Putin's decision to leave the treaty will allow Russia to move its troops without inspectionImage: AP
Flexing Moscow's Muscles
Article compiled based on wire reports (nda)
July 14, 2007
Russian President Vladimir Putin made true on earlier warnings to withdraw Russia's participation from the Treaty on Conventional Armed Forces in Europe (CFE) on Saturday.
President Putin signed a decree pulling Russia out of the treaty effective immediately, the Kremlin said in a statement Saturday.
While Russia's move to withdraw from the unloved CFE Treaty does not come as a complete surprise, the current timing may be seen as a strong signal towards the United States to reconsider its missile defense plans, which Russia fears are directly aimed against it.
German Foreign Minister Frank-Walter Steinmeier voiced concern at Russia's decision.
The Conventional Forces in Europe Treaty (CFE), which limits the number of heavy weapons deployed between the Atlantic Ocean and the Urals mountains, is a centrepiece of the international architecture of disarmament, he said.
Steinmeier said he hoped the international community would maintain contact with Russia in order to ensure that talks on the CFE treaty could be reactivated.
The German foreign minister was speaking in the Lithuanian town of Nida on the final day of a four-day visit to the Baltic States.
US missile shield plans blamed
Washington's plans to for the missile interceptors in Poland and the Czech Republic are widely regarded as being the immediate trigger for Moscow's CFE withdrawal.
Several warning signs already gave an indication of Moscow's intentions. In speech to parliament in April, Putin said Russia should "consider" a moratorium on the CFE.
At a mid-June meeting of the 30 CFE signatory states in Vienna, Russia made its disenchantment with the 16-year old treaty, which it regards outdated and strategically flawed, abundantly clear.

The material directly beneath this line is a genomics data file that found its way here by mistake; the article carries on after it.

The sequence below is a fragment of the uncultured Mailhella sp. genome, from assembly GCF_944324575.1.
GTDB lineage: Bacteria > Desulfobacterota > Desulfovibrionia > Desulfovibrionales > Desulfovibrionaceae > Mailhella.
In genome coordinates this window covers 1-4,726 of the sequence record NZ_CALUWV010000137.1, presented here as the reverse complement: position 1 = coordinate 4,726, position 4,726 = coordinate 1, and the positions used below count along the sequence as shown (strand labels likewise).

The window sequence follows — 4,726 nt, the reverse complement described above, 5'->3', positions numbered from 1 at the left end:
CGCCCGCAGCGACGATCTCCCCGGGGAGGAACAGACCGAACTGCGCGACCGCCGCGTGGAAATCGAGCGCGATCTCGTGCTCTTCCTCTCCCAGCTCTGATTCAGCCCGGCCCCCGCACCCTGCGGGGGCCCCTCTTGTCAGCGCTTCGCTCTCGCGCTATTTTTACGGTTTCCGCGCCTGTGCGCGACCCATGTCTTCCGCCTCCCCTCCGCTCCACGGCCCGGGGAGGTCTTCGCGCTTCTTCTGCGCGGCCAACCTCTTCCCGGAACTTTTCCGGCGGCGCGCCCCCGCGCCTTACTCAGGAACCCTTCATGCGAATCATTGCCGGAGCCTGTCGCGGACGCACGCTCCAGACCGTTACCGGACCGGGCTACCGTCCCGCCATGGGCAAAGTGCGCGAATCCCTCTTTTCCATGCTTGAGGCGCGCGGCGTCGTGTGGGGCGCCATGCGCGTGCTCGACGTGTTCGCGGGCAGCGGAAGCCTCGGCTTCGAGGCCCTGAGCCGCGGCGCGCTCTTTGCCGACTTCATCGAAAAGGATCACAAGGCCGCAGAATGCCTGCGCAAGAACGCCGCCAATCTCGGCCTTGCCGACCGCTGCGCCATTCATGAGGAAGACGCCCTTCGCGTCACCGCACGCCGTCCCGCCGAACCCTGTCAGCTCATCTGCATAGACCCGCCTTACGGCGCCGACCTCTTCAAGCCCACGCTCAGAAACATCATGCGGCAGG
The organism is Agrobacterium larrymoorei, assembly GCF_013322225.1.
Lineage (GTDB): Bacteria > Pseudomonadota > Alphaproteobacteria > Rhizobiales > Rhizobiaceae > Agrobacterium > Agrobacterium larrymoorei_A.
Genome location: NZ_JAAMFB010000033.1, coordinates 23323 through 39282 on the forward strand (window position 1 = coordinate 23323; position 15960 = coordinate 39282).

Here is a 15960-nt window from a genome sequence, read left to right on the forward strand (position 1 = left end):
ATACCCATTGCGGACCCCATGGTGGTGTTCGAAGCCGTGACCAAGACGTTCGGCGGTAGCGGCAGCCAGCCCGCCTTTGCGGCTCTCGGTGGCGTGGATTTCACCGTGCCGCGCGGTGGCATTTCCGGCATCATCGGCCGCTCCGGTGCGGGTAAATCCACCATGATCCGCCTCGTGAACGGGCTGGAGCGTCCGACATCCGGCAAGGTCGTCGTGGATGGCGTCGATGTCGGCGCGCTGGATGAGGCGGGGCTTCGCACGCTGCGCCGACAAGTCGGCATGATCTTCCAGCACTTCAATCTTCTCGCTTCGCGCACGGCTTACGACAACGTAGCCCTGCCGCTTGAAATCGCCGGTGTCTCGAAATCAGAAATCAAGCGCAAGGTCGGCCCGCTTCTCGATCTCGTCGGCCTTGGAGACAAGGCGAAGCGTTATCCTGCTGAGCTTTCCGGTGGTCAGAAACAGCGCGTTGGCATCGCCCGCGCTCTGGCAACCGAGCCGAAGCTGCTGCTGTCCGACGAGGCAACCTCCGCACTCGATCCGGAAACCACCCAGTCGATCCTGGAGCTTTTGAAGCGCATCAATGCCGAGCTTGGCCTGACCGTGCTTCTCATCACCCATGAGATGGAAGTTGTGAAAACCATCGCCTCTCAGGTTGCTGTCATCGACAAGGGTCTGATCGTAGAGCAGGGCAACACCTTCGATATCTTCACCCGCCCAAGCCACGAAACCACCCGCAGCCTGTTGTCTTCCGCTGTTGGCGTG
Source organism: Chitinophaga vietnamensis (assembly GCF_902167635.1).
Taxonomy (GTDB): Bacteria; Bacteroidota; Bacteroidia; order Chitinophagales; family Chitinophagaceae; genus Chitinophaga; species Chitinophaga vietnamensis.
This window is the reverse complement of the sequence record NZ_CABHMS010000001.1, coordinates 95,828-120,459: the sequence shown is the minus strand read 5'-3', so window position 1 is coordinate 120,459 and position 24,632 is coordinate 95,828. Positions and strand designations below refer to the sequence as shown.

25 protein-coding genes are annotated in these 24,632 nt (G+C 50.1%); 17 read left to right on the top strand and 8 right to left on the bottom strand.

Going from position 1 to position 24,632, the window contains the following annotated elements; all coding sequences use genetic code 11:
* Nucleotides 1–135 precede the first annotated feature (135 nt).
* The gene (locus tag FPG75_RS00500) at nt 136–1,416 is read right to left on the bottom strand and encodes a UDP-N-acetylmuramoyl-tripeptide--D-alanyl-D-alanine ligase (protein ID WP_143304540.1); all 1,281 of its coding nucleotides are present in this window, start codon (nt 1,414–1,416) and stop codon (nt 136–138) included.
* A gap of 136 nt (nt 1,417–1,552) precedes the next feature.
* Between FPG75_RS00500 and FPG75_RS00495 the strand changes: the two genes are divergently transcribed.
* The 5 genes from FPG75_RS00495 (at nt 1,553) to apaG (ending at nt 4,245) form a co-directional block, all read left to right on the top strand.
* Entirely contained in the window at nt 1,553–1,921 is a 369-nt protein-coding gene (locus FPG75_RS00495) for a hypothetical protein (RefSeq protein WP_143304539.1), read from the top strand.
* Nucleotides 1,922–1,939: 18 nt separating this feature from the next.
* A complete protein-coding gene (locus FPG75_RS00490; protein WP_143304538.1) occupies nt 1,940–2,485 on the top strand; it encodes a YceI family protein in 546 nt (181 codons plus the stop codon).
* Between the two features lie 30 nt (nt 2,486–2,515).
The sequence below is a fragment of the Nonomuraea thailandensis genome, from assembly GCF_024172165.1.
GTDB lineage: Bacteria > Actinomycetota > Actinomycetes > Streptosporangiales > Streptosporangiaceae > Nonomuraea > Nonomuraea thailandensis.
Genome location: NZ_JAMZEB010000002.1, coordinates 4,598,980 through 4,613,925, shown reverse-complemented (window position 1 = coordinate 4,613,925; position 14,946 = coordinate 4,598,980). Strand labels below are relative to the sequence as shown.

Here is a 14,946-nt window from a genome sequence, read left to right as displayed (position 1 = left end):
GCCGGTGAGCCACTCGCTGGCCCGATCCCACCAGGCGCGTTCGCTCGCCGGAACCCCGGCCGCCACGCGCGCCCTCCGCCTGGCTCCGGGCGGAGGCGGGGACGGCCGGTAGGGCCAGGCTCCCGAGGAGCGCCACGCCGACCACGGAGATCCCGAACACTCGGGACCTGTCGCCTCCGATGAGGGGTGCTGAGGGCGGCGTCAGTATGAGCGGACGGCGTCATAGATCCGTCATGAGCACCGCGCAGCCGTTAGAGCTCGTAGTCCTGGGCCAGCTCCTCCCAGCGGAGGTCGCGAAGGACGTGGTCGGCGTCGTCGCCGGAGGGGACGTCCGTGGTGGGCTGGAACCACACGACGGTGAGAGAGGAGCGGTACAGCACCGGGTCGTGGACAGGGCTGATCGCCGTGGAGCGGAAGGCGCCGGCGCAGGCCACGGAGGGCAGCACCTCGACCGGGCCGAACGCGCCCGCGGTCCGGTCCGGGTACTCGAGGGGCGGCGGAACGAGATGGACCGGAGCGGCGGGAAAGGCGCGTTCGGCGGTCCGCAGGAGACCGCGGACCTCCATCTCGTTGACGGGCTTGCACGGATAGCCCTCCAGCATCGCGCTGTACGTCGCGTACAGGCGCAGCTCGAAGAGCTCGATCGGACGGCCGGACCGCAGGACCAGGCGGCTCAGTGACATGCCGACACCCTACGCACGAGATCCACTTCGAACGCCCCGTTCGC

West must react to new realities
While the Vienna conference closed without tangible results, diplomats on both sides had at least agreed to keep talking and review each other's positions. But Saturday's developments show Russia believes the time for talking is over. Now the West is tasked to react to the new realities created by Putin.
With US-Russian relations at their lowest since the end of the Cold War, a meeting between Putin and US President George W Bush at Kennebunkport, Maine in early July brought little progress in resolving the issue.
At the Group of Eight summit in Germany in early June, Putin surprised Bush by making an offer of using a Russian radar site in Azerbaijan as a substitute for the Polish and Czech facilities.
The Kremlin leader then expanded on that in Maine by including another site in southern Russia.
While not rejecting Putin's initiative outright, Bush stressed the US was determined to forge ahead with its plans in Eastern Europe. Both leaders agreed on intensifying dialogue between Russia and NATO, but this has not been enough for Russia, Saturday's decision clearly shows.
CFE controlled and monitored forces in Europe
The original CFE Treaty between NATO and the then-Warsaw Pact states places upper limits to the deployment of conventional armed forces in Europe -- attack helicopters, artillery combat vehicles and aircraft -- by a system of mutual verification and inspections.
In 1999, taking heed of the changes since the initial signing in 1991, the treaty was adapted to accommodate post-Cold War realities. Russia pledged to withdraw troops and ammunition from the breakaway provinces of Transnistria in Moldova and South Ossetia in Georgia.
Those so-called "Istanbul Commitments," for NATO an integral part to the CFE Treaty, are one of Russia's main grievances. NATO's member states refuse to ratify the adapted treaty unless Moscow fulfils the commitments, while Russia resents this linkage.
Displaying its foreign-policy muscle by withdrawing from the CFE also plays into Russian objections to UN plans for independence for the southern-Serb province Kosovo. Moscow argues such a step would set an important precedent for other regions aspiring to independence - including some in the Russian Federation.
Russia free to expand forces on its borders
Putin's decision also removed limits the CFE sets on the number of troops Russia can deploy at its southern and northern flanks, in the past a major cause for concern for its neighbors. Russia on the other hand said it felt constrained on its own territory.
The treaty forbids troop concentrations in one place which could lead to large regional power shifts. Russia was concerned that the NATO accession of countries like Romania would shift that power balance in NATO's favor.
Apart from the immediate implications, Russia's withdrawal must also be interpreted as part of Moscow's drive to reassert its superpower status.
Bolstered by a budget comfortably padded by incoming petrodollars, large existing weapons arsenals and not to forget its hand on Europe's oil tap, Russia feels it deserves to be taken seriously again. Suspending the CFE Treaty is only one step in that direction.